Year : 2020 | Volume
: 3 | Issue : 1 | Page : 36--38
Clinical decision support for primary care system strengthening: Report of an educational workshop
Kieran Walsh1, Jens Ruhbach2,
1 BMJ Best Practice and BMJ Learning, London, England, UK
2 Jubilee Street Practice, London, England, UK
Dr. Kieran Walsh
BMJ Best Practice and BMJ Learning, BMA House, Tavistock Square, London WC1H 9JR, England
Health system strengthening will only be possible if there is a comprehensive system of primary care. This, in turn, will only be possible with adequate numbers of high-quality general practitioner (GP) trainees. These trainees need medical education and clinical decision support. This paper reports on an educational workshop conducted with GP trainees that describes their needs and views on decision support. The workshop focused on the use of the clinical decision support resource BMJ Best Practice. GP trainees see clinical decision support as a feasible means of helping them to learn and improve their practice. They value content that is continually updated and evidence based and that will help them put what they have learned into practice. Clinical decision support needs to be easily navigable and to give users answers in seconds (rather than minutes). GP trainees most appreciate resources that are low cost or funded by their training institution.
|How to cite this article:|
Walsh K, Ruhbach J. Clinical decision support for primary care system strengthening: Report of an educational workshop.Educ Health Prof 2020;3:36-38
|How to cite this URL:|
Walsh K, Ruhbach J. Clinical decision support for primary care system strengthening: Report of an educational workshop. Educ Health Prof [serial online] 2020 [cited 2021 Oct 20 ];3:36-38
Available from: https://www.ehpjournal.com/text.asp?2020/3/1/36/280537
Health systems strengthening has been defined as “any array of initiatives and strategies that improves one or more of the functions of the health system and that leads to better health through improvements in access, coverage, quality, or efficiency.” It is increasingly being realized that health system strengthening will only be possible if there is a comprehensive system of primary care. This, in turn, will only be possible with adequate human resources for health who are competent to work in primary care. Thus, it is vital that all health systems have sufficient numbers of high-quality general practitioner (GP) trainees. These trainees require educational resources, but the amount of medical knowledge that is currently available means that it is impossible for GP trainees to learn by heart what they need to know to practice medicine. For this reason, GP trainees need clinical decision support. Clinical decision support should offer knowledge that is continually updated, evidence-based, and practical., It should also be centered on the needs of users. However, this is not always the case. The provision of evidence-based clinical decision support knowledge resources has been criticized as being lacking in evidence, marginal to clinical practice, “management driven rather than patient centered,” and not based on the needs of health-care professionals. This paper seeks to redress these shortcomings by reporting on the results of an educational workshop conducted with GP trainees that describes their needs and views on clinical decision support in primary care. The workshop focused on the use of the clinical decision support resource BMJ Best Practice.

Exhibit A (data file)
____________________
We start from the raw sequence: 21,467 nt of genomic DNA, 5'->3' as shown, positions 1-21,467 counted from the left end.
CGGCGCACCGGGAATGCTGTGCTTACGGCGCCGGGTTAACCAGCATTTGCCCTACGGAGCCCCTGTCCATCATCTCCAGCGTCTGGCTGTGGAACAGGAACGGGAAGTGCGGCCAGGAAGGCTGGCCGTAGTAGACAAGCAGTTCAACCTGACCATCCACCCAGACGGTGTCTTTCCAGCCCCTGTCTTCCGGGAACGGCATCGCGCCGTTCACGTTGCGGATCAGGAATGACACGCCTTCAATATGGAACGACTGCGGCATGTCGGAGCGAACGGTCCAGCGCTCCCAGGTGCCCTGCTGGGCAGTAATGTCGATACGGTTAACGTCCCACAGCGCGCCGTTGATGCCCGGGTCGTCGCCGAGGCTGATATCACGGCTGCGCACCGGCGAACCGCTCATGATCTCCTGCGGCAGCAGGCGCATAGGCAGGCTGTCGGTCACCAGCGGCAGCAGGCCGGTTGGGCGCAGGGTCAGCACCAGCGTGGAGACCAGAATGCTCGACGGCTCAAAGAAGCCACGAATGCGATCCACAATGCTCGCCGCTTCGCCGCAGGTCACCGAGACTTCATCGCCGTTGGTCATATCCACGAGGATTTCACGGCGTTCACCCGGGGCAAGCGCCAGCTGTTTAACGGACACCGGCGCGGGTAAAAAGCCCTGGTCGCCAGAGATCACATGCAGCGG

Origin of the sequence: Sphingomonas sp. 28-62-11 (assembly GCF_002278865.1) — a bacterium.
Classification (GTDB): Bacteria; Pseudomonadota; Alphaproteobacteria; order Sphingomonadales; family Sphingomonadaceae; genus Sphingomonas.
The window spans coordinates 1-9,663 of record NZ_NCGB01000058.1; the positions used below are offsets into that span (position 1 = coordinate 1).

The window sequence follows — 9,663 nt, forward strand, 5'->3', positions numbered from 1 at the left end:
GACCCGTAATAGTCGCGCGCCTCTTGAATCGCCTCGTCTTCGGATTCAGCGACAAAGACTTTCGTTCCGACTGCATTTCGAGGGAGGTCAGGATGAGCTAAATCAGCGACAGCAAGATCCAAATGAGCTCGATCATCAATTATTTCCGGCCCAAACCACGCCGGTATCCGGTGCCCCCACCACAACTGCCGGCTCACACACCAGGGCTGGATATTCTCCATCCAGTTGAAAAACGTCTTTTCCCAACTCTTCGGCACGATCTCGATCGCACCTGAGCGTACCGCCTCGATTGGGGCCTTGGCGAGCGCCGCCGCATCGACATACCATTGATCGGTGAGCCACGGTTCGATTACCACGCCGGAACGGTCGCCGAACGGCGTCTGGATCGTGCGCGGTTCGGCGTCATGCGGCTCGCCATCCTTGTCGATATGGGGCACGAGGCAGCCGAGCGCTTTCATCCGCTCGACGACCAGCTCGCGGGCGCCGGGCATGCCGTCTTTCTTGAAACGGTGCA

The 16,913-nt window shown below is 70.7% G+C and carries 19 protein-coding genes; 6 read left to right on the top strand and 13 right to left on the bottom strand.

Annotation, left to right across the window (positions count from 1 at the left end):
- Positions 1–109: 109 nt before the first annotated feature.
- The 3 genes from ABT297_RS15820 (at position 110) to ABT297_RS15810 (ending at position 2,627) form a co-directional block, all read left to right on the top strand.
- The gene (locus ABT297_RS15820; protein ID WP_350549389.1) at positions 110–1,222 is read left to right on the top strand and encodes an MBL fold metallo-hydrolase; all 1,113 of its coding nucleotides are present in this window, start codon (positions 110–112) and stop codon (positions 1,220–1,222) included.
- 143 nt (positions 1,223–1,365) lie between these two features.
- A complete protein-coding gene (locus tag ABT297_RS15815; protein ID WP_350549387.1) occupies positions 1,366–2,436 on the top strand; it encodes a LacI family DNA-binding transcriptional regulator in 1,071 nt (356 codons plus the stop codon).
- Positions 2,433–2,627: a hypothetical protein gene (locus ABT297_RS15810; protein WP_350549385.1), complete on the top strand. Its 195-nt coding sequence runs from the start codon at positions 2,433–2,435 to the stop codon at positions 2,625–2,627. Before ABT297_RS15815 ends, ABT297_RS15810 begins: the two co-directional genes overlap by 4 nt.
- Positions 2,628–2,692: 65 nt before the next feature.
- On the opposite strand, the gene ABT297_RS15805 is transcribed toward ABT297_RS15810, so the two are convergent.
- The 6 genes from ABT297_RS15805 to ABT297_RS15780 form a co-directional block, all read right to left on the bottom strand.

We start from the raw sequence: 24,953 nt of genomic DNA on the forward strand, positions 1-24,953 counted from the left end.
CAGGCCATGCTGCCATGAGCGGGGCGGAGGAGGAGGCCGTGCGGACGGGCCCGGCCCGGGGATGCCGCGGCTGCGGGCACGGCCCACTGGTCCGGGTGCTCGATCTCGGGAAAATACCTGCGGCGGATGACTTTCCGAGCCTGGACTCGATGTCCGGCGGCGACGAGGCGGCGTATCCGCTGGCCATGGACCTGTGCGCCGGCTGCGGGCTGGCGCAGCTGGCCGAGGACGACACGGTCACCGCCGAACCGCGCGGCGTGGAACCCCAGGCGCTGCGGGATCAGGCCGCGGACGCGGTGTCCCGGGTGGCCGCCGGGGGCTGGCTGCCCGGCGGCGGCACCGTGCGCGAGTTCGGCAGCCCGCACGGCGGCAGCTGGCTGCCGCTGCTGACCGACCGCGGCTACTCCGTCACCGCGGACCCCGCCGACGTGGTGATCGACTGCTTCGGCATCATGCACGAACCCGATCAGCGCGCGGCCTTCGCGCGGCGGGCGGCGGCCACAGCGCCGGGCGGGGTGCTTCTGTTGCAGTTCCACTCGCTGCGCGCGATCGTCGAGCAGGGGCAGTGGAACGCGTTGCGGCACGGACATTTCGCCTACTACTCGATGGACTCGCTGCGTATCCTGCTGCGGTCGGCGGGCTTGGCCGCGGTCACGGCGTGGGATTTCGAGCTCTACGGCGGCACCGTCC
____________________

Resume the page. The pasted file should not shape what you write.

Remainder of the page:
BMJ Best Practice is the online clinical decision support tool of the BMJ. BMJ Best Practice supports medical professionals with their clinical decisions at the point of care. It provides content that is evidence based, continually updated, and at the same time, practical and actionable. It gives answers that are structured around the patient consultation and fit with the clinical workflow. It is available online and offline (via an app) and can be accessed on a wide range of different electronic devices. GP trainees in Tower Hamlets in London were invited to access BMJ Best Practice and to use the tool to help them solve a hypothetical clinical problem involving a patient who had clinical findings that were suggestive of influenza. The GP trainees subsequently attended an educational workshop to discuss their use of clinical decision support generally and BMJ Best Practice specifically. The workshop took place at the GP training day in Tower Hamlets on June 11, 2019. There were 24 attendees at the workshop, they were all GP trainees at various stages of their training program. The author (JR) introduced the workshop and then the corresponding author (KW) gave an outline of the BMJ's tool in clinical decision support, BMJ Best Practice. Both authors facilitated a discussion among the trainees on the utility of the clinical decision support tool. The themes that emerged from the discussions are outlined below.